“These companies—as mighty as they might be—can they simultaneously boycott France, Australia, Canada and Germany, and I suspect soon enough many others who will join our efforts? I don’t know, but it will be challenging for them,” Guilbeault told me.

Social media platforms have shown themselves to be horrible at moderating the content on their sites. The process is often arbitrary and piecemeal, with the 45th American president disappeared while other race-baiting leaders remain in their good graces. 

These platforms also misconstrue legitimate content as terrorist propaganda, fail to sniff out humour and satire and mistake breast-cancer awareness programs as pornography. They often allow misinformation to fester, yanking it only once the damage is done. The end result is a set of rules unequally enforced by artificial intelligence and teams of forever overwhelmed human content moderators. 

At the same time, Google and Facebook have behaved exactly as you’d expect: unsubtly. 

Australia’s government is among the first to entertain a law on paying for media content. In response, Facebook threatened to pull its services from the country. Google did the same, with an extra flash of teeth: it temporarily hid Australian news sites from its search results for some users in the country—an “experiment,” the company said, performed just as it is negotiating with the country’s government. 

“Google and Facebook have reacted the same way monopolies do in Australia all the time, and I suspect the way monopolies do around the world. They want to be in control,” Australian competition head Rod Sims told me.

Enter Guilbeault, whose plans to both legislate tech platforms and adopt an Australian-style media-payment law put him squarely in the sights of two of the world’s biggest tech companies. His transition from cleantech whisperer railing against the pratfalls of technology to federal minister regulating Big Tech has been positively charmed.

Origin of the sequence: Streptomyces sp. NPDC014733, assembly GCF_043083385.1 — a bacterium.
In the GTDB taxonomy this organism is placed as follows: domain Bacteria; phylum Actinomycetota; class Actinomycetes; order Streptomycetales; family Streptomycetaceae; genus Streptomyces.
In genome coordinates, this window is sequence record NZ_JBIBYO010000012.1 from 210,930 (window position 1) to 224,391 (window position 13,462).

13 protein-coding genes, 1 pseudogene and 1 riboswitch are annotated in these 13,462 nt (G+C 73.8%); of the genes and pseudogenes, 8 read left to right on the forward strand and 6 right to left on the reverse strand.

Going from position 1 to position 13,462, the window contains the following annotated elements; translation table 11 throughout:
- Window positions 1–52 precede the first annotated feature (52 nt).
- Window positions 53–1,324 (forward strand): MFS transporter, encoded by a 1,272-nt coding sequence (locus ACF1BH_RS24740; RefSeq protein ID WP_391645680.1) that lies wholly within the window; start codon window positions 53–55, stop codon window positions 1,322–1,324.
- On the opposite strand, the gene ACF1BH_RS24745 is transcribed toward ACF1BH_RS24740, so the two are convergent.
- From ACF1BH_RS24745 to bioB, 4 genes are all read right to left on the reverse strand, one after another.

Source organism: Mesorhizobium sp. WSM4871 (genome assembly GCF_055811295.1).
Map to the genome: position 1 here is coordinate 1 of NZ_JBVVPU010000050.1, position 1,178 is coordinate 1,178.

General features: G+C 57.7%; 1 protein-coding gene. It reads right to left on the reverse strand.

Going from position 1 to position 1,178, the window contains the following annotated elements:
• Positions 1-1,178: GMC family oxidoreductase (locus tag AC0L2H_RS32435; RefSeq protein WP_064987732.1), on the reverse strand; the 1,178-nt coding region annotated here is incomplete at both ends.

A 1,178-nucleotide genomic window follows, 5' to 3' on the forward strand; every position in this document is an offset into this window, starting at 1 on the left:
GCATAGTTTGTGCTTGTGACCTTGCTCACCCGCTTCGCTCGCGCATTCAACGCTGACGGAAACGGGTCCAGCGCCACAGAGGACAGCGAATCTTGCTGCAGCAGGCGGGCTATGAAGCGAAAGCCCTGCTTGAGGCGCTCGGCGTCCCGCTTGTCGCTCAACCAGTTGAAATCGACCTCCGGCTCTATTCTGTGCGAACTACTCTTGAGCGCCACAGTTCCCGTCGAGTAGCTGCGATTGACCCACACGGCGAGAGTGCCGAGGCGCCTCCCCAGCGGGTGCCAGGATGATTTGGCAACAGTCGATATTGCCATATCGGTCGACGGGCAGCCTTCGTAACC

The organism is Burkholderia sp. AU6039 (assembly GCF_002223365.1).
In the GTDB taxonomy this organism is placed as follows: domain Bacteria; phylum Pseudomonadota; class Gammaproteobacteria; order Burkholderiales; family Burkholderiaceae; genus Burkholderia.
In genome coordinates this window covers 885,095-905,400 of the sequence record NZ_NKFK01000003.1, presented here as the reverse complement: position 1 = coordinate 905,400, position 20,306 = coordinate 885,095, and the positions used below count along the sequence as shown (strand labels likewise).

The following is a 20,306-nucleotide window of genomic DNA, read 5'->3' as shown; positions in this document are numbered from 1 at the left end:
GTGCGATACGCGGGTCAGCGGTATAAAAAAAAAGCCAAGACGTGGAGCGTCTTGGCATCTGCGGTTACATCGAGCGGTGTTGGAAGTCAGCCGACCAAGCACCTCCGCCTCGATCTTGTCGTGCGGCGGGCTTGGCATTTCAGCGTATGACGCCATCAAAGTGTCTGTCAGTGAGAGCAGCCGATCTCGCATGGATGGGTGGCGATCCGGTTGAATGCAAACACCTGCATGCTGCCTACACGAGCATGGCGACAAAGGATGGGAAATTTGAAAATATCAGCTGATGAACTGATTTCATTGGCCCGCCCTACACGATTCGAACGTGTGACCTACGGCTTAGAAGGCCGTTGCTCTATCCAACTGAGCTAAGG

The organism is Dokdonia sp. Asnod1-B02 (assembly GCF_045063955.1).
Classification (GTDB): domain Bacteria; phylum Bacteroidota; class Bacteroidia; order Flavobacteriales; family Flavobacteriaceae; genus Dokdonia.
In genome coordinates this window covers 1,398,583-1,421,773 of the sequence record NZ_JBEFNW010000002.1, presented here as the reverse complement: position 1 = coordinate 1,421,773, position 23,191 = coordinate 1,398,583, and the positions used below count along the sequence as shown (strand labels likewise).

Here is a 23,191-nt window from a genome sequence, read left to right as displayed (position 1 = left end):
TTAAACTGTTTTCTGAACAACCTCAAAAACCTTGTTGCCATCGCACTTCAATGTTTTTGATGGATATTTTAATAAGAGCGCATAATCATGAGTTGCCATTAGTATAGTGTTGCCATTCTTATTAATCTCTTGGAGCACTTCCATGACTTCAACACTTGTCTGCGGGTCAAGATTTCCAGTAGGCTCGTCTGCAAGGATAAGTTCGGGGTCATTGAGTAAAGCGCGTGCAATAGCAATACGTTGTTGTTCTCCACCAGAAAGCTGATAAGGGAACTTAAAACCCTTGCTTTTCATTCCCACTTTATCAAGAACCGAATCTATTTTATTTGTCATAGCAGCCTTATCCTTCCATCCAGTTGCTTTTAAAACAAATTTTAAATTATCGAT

Written over five years, Guilbeault published The Good, The Bad and The Ugly in June 2019—the very month he announced his intention to run for the Liberal Party in the Montreal riding of Laurier–Sainte-Marie. Not only did he win the riding, becoming the first Liberal to do so, he landed in cabinet a month later.

The mandate letters of past heritage ministers are chock-full of bromides about vibrant diversity and the importance of telling Canadian stories. Guilbeault’s letter has those, too—along with specific instructions to regulate social media platforms in the country, which Guilbeault says became his pet project when he decided to run for office. “The issue of Google, Facebook and media wasn’t something we’ve done a lot of work on. But I was told by the team, ‘Go for it, Steven,’” he told me. 

To be fair, Guilbeault isn’t a Luddite. The “good” portion of The Good, The Bad and The Ugly finds the 50-year-old environmentalist positively smitten with smart glasses, autonomous cars, experimental nursing-care robots and other aspects of the tech-driven “fourth industrial revolution.” Facebook’s algorithm, meanwhile, is hardly the book’s only villain. Guilbeault doesn’t have much time for the Chinese government or for autonomous weapons, both of which have become all the more lethally efficient thanks to technology.